Book chapters will be unavailable on Saturday 24th August between 8am-12pm BST. This is for essential maintenance which will provide improved performance going forwards. Please accept our apologies for any inconvenience caused.
To send content items to your account,
please confirm that you agree to abide by our usage policies.
If this is the first time you use this feature, you will be asked to authorise Cambridge Core to connect with your account.
Find out more about sending content to .
To send content items to your Kindle, first ensure firstname.lastname@example.org
is added to your Approved Personal Document E-mail List under your Personal Document Settings
on the Manage Your Content and Devices page of your Amazon account. Then enter the ‘name’ part
of your Kindle email address below.
Find out more about sending to your Kindle.
Note you can select to send to either the @free.kindle.com or @kindle.com variations.
‘@free.kindle.com’ emails are free but can only be sent to your device when it is connected to wi-fi.
‘@kindle.com’ emails can be delivered even when you are not connected to wi-fi, but note that service fees apply.
To test the hypothesis that cognitive impairment in older adults is associated with all-cause mortality risk and the risk increases when the degree of cognitive impairment augments; and then, if this association is confirmed, to report the population-attributable fraction (PAF) of mortality due to cognitive impairment.
A representative random community sample of individuals aged over 55 was interviewed, and 4557 subjects remaining alive at the end of the first year of follow-up were included in the analysis. Instruments used in the assessment included the Mini-Mental Status Examination (MMSE), the History and Aetiology Schedule (HAS) and the Geriatric Mental State (GMS)-AGECAT. For the standardised degree of cognitive impairment Perneczky et al's MMSE criteria were applied. Mortality information was obtained from the official population registry. Multivariate Cox proportional hazard models were used to test the association between MMSE degrees of cognitive impairment and mortality risk. We also estimated the PAF of mortality due to specific MMSE stages.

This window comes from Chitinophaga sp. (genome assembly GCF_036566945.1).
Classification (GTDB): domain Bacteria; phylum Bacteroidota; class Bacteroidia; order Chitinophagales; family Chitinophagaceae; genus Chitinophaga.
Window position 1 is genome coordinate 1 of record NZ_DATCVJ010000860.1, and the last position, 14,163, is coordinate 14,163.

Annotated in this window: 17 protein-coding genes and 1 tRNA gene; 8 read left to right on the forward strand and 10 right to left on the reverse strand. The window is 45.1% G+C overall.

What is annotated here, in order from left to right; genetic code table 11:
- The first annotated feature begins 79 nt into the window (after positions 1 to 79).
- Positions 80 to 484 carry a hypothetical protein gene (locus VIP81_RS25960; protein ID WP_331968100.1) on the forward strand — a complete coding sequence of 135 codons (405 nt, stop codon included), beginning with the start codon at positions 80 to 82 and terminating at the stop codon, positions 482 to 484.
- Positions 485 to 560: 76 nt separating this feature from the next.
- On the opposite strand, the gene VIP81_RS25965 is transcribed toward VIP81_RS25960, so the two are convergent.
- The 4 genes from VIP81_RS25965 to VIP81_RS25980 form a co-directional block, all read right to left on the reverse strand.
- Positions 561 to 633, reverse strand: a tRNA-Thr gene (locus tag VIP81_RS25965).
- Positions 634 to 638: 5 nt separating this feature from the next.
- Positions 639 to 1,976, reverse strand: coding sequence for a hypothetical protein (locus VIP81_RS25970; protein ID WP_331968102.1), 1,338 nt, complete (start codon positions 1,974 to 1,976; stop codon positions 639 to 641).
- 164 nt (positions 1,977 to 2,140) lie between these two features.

Cognitive impairment was associated with mortality risk, the risk increasing in parallel with the degree of cognitive impairment (Hazard ratio, HR: 1.18 in the ‘mild’ degree of impairment; HR: 1.29 in the ‘moderate’ degree; and HR: 2.08 in the ‘severe’ degree). The PAF of mortality due to severe cognitive impairment was 3.49%.
A gradient of increased mortality-risk associated with severity of cognitive impairment was observed. The results support the claim that routine assessment of cognitive function in older adults should be considered in clinical practice.
The relative importance of traumatic events (TEs) in accounting for the social burden of post-traumatic stress disorder (PTSD) could vary according to cross-cultural factors. In that sense, no such studies have yet been conducted in the Spanish general population. The present study aims to determine the epidemiology of trauma and PTSD in a Spanish community sample using the randomly selected TEs method.
The European Study of the Epidemiology of Mental Disorders (ESEMeD)-Spain is a cross-sectional household survey of a representative sample of adult population. Lifetime prevalence of self-reported TEs and lifetime and 12-month prevalence of PTSD were evaluated using the World Health Organization (WHO) Composite International Diagnostic Interview. Reports of PTSD associated with randomly selected TEs were weighted by the individual-level probabilities of TE selection to generate estimates of population-level PTSD risk associated with each TE.
Road accident was the most commonly self-reported TE (14.1%). Sexual assault had the highest conditional risk of PTSD (16.5%). The TEs that contributed most to societal PTSD burden were unexpected death of a loved one (36.4% of all cases) and sexual assault (17.2%). Being female and having a low educational level were associated with low risk of overall TE exposure and being previously married was related to higher risk. Being female was related to high risk of PTSD after experiencing a TE.
Having an accident is commonly reported among Spanish adults, but two TE are responsible for the highest burden associated with PTSD: the unexpected death of someone close and sexual assault. These results can help designing public health interventions to reduce the societal PTSD burden.
Email your librarian or administrator to recommend adding this to your organisation's collection.